Sometimes this is easy and sometimes it is hard. It is hard, for example, when the language uses nested scoping to great effect. In this case there is a very large amount of context which is completely different between the beginning and end of such a link. The go to instruction is considered harmful [ref] by Dijkstra because it "as it stands is just too primitive; it is too much an invitation to make a mess of one's program." This of course is true of the hypertext link too, in a way. Both allow an open webbed world which typically, if used with no restraint, remove rules which give sanity and analysability to a language and allow optimization of the code compiled. So, just as some languages prevent one from jumping into or out of an inner loop of a program, so it may make no sense to allow a link to be made into something within a nested structure, because the referenced thing just does not have any meaning when taken out of context.

When dealing with language which have nested context, it may be necessary either to define how something inside represented independently of context, or to make it impossible.

Be careful, though, before jumping to this conclusion. In many cases, it is important to webize nested objects completely. For example, in a 3d scene language, an object may be within a scene within an object within a scene and still have identity which is important to be able to refer to. In a hypertext document, there is a nested context which for example affects the style, and the reference is made to the destination anchor not as a isolated piece of hypertext, but in the context of the whole document.

The principle that on the Web, anything must be able to say anything about anything means that these innermost nested objects must have URIs.

It may also be the case that an attempt to webize a language reveals bad points in the design which really need to be ironed out anyway for the cause of good software engineering. If a name in some module has in fact quite different meanings when used in different contexts, then it isn't suitable for webizing as it is, and maybe two separate derived URIs should be made in the mapping. Maybe the language should actually be cleaned up so that the concepts are distinct.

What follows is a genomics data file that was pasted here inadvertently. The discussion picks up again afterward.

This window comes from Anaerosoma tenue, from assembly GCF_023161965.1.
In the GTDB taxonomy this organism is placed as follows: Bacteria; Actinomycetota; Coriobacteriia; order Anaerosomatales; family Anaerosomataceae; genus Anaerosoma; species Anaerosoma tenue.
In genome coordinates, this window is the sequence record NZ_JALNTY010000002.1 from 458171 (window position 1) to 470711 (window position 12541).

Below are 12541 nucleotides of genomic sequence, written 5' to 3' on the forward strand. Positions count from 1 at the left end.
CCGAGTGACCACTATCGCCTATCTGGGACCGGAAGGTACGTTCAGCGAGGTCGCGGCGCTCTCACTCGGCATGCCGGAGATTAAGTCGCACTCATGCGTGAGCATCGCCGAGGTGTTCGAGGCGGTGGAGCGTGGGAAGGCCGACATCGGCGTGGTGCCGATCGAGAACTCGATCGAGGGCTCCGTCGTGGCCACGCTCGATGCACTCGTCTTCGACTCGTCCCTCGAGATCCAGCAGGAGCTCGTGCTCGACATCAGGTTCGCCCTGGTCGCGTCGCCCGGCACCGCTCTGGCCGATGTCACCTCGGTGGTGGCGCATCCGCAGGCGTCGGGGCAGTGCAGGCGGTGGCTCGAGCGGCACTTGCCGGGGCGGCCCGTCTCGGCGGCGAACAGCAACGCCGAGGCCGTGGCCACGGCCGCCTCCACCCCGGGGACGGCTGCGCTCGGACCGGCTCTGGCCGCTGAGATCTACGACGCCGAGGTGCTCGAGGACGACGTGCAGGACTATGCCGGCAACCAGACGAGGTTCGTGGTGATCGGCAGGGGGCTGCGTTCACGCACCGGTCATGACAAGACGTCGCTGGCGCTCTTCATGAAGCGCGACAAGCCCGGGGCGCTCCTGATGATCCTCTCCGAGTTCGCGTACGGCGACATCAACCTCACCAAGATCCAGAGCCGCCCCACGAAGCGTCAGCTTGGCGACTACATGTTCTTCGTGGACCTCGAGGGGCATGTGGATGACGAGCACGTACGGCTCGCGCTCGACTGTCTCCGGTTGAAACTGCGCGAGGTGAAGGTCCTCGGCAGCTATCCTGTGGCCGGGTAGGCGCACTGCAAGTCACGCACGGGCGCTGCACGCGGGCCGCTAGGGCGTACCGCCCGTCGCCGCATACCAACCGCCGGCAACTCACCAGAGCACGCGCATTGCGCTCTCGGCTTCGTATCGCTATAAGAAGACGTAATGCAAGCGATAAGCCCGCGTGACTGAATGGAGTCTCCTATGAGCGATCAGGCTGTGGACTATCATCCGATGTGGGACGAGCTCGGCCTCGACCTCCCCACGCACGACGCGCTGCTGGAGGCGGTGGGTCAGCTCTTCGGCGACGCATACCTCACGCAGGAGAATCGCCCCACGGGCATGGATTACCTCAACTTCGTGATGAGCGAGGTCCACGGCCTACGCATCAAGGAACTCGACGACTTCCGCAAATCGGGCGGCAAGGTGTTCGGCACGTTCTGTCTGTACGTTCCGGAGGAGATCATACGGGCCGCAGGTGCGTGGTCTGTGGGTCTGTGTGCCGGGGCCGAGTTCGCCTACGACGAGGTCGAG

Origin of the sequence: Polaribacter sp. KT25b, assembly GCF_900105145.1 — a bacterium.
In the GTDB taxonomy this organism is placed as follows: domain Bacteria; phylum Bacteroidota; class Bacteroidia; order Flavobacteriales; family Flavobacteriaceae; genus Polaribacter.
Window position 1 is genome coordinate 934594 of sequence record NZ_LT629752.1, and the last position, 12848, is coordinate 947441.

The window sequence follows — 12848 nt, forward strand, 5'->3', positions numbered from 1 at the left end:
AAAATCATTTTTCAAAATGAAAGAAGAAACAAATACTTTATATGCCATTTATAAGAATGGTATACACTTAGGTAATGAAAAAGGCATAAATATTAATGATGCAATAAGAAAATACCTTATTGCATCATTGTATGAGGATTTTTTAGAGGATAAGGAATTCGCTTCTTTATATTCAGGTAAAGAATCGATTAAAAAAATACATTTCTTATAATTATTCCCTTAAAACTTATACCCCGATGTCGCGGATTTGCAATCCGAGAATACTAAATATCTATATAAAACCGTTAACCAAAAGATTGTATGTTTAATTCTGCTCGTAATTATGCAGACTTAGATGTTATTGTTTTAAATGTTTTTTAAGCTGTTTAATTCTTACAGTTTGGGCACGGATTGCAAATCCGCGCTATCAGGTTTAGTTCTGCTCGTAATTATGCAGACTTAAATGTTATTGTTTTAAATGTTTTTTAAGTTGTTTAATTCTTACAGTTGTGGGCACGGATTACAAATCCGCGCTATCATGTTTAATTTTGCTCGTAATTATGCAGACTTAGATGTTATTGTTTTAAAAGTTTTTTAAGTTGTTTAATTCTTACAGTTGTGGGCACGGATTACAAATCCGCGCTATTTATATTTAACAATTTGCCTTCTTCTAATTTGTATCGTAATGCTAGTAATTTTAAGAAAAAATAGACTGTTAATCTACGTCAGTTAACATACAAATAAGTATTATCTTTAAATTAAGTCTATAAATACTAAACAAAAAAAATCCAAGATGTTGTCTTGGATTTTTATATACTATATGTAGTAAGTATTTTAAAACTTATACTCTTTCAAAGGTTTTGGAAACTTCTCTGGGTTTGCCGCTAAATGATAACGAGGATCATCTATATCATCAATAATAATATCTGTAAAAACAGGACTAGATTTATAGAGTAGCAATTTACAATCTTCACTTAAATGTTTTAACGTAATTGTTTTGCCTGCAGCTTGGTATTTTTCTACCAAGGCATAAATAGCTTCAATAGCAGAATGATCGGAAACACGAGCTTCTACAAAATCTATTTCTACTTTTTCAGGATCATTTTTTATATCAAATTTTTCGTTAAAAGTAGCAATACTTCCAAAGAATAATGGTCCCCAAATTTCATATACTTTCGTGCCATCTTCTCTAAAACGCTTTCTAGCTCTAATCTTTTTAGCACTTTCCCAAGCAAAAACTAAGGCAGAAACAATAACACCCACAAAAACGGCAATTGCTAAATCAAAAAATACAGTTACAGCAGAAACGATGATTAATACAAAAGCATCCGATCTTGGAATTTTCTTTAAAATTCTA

A very simple case is in a documentation control system, when humans use the same document name ("the pipe size draft") to refer to a particular document and also to the set of documents from

An exercise for the reader is to contemplate and determine whether it is webized, and if not, what it would take, and what would be the cleanest way of going it. Try looking at XML schemas (what is the URI of an element type?).

When stuck, recourse to common sense. Ask what the construct actually represents in a global context, if anything. This might mean clarifying the language itself.

Conclusion

Webizing a language involves turning from a system which assumes a closed world to one which will operate as part of the open web. Some cases are easier than others. Webizing one application gets one a good idea of what sorts of design decisions force a closed world assumption and make webizing difficult, and what by contrast makes a weblike application which immediately benefits from the rest of everything out there.


References

GTCH: Edsger W. Dijkstra, "Go To Statement Considered Harmful", Communications of the ACM, Vol. 11, No. 3, March 1968, pp. 147-148.

Connolly, Dan, "Knowledge Interchange Format (KIF) as an RDF Schema", 2000/8

Up to Design Issues

Tim BL

2000/8/31